Changes to pre-charge bail arrangements and the current system of “release under investigation” are expected to come into force in late October 2022 when schedule 4 of the Police, Crime, Sentencing And Courts Act 2022 is commenced.

The current system

An individual who has been arrested by the police but who has not yet been charged can be released on pre-charge bail or released without bail while the investigation continues. Pre-charge bail means the individual under investigation is released from police custody, with or without conditions, while officers continue their investigation. Individuals on pre-charge bail are required to return to the police station at a specified date and time, known as “answering bail”, to either be informed of a final decision on their case or to be given an update on the progress of the investigation.

Conditions may be imposed upon the individual if they are deemed necessary to: prevent someone from failing to surrender to custody; prevent further offending; or prevent someone from interfering with witnesses or otherwise obstructing the course of justice. Conditions may also be imposed for the individuals’ own protection or, if aged under 18, for their own welfare and interests.

  • He then Government legislated through the Policing and Crime Act 2017 to address concerns that individuals were being kept on pre-charge bail for long periods, sometimes with strict conditions. The reforms introduced:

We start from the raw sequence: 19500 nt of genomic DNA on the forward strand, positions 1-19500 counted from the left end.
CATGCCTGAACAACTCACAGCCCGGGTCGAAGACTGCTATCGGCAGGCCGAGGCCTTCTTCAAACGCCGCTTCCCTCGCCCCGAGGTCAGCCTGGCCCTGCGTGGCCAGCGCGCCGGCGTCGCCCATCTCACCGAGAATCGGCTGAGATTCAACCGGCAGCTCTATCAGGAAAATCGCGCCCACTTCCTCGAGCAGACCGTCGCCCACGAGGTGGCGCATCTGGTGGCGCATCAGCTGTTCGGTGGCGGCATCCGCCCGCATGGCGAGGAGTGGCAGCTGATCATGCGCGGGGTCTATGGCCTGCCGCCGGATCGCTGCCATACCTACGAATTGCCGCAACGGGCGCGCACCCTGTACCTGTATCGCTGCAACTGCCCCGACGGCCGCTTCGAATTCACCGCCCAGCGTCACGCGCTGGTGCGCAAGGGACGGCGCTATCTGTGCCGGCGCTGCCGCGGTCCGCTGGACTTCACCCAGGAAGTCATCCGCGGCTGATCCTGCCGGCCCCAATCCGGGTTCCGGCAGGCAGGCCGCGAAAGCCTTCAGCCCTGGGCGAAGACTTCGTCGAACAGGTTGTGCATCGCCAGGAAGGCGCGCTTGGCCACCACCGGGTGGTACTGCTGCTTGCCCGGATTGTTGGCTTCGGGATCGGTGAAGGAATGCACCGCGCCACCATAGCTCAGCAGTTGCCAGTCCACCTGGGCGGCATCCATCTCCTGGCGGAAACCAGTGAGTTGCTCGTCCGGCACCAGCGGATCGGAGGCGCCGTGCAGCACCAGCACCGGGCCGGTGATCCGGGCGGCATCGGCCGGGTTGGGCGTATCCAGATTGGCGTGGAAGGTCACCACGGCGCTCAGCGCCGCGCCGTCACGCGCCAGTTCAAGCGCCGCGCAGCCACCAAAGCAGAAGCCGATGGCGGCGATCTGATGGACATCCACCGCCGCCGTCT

• A “presumption” against pre-charge bail unless necessary and proportionate in all circumstances to release on bail; and
    clear statutory timescales and processes for the initial imposition and extension of bail, including the introduction of judicial oversight for the extension of pre-charge bail beyond three months.

After the reforms came into force in April 2017, the use of pre-charge bail fell, mirrored by an increasing number of individuals released without bail, commonly known as “released under investigation” (“RUI”). This change has raised concerns that bail was not always being used when appropriate, including to prevent individuals from committing an offence whilst on bail or interfering with witnesses. Other concerns focus on the potential for longer investigations in cases where bail is not used and the adverse impacts on the courts.

The Government held a public consultation which ran from 5 February to 29 May 2020 which sought views on proposed reforms that would remove the general presumption against bail and instead introduce a risk-based approach to the use of bail. In addition, the consultation sought views on proposals to amend the statutory framework governing pre-charge bail timescales and authorisations designed to remove disincentives against the use of pre-charge bail whilst supporting the timely progression of investigations.

The consultation received 844 responses, with 80% of respondents agreeing with the proposal to remove the presumption against pre-charge bail and 88% strongly agreeing that bail conditions needed to be made more effective to prevent interference with victims and witnesses. The Government’s response to the consultation was published on 14 January 2021. Section 45 and Schedule 4 of the 2022 aCT give effect to these proposals.

The new arrangements